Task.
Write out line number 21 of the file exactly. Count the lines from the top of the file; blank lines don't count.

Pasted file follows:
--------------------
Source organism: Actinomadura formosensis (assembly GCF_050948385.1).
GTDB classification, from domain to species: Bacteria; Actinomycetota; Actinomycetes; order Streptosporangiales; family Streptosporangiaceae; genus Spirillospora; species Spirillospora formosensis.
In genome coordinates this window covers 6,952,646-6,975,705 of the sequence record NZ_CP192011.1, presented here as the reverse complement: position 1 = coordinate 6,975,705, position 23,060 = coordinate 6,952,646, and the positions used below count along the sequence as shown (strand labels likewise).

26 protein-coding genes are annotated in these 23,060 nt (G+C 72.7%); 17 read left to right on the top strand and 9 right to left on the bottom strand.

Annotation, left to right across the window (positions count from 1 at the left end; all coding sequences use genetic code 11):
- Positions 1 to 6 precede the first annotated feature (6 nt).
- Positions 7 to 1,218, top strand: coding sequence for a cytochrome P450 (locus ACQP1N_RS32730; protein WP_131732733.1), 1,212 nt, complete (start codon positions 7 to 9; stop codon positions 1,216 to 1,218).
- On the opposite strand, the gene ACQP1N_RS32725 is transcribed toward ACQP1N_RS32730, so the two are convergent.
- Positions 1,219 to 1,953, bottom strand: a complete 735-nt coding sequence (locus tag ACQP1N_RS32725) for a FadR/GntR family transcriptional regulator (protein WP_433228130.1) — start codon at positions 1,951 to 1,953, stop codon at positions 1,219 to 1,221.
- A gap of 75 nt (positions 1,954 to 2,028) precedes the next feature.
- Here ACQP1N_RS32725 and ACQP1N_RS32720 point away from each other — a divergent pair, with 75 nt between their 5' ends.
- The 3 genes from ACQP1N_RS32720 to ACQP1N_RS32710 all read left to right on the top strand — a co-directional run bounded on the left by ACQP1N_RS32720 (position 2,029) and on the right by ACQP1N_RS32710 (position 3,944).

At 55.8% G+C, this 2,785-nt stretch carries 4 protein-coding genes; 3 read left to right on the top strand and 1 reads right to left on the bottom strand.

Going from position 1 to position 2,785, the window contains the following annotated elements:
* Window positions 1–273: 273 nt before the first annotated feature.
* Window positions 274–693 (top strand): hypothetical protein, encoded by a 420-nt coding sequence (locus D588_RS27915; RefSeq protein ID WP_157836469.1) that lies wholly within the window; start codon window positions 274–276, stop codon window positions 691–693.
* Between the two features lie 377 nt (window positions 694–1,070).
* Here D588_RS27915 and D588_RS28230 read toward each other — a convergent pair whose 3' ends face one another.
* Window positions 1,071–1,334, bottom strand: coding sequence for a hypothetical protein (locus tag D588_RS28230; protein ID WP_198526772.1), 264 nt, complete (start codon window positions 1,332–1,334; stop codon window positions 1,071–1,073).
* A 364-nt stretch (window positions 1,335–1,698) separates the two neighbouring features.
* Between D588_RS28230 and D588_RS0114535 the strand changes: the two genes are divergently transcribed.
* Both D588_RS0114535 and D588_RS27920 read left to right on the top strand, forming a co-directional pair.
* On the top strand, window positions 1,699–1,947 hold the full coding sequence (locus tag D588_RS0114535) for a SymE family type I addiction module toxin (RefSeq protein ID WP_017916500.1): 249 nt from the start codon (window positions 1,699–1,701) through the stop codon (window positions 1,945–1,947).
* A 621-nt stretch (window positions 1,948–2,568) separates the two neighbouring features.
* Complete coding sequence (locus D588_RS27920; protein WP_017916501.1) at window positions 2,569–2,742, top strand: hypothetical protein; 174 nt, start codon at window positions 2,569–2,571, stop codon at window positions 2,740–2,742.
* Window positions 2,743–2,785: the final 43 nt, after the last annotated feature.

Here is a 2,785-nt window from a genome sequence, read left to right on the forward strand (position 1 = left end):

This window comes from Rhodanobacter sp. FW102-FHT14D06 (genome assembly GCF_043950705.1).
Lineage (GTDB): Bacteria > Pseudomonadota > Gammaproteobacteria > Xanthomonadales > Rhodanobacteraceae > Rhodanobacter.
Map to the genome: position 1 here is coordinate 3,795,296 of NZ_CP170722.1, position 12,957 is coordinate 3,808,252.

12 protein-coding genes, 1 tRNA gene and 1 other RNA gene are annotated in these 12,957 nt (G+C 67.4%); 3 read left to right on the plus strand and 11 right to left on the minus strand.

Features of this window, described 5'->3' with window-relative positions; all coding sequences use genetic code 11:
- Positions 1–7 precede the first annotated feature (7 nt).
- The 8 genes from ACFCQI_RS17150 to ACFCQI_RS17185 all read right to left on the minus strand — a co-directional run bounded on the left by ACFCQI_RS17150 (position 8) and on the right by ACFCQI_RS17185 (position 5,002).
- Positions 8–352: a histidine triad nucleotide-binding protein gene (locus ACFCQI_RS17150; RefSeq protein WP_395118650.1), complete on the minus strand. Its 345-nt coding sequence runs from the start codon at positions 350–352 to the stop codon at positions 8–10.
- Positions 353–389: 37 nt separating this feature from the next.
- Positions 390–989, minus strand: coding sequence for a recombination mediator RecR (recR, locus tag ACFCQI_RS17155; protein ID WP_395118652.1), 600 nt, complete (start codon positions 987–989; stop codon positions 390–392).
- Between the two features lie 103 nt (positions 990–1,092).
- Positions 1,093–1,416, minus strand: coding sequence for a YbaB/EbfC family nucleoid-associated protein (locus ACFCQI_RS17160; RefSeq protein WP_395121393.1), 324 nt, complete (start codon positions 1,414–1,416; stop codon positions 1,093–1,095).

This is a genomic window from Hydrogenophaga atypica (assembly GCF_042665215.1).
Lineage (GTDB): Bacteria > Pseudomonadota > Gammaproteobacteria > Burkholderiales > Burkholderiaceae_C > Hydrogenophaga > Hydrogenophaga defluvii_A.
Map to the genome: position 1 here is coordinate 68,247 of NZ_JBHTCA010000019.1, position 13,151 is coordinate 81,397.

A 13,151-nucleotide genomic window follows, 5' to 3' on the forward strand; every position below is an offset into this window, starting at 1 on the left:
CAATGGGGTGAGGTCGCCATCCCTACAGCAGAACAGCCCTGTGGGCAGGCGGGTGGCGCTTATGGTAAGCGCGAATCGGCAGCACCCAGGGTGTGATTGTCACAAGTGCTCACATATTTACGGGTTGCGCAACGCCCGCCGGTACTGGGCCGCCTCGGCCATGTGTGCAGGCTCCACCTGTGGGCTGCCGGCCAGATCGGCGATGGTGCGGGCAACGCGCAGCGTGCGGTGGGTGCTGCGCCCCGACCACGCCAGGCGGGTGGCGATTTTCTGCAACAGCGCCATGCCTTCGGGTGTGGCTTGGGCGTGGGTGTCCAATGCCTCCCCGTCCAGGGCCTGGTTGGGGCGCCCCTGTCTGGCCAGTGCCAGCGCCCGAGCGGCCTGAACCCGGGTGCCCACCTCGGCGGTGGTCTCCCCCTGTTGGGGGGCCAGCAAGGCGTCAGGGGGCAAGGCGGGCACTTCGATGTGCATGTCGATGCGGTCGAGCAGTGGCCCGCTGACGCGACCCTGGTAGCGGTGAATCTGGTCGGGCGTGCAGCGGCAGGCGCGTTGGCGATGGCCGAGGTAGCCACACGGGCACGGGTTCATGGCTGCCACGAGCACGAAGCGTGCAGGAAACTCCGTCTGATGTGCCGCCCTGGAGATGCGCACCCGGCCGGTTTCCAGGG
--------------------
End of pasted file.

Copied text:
* Between D588_RS28230 and D588_RS0114535 the strand changes: the two genes are divergently transcribed.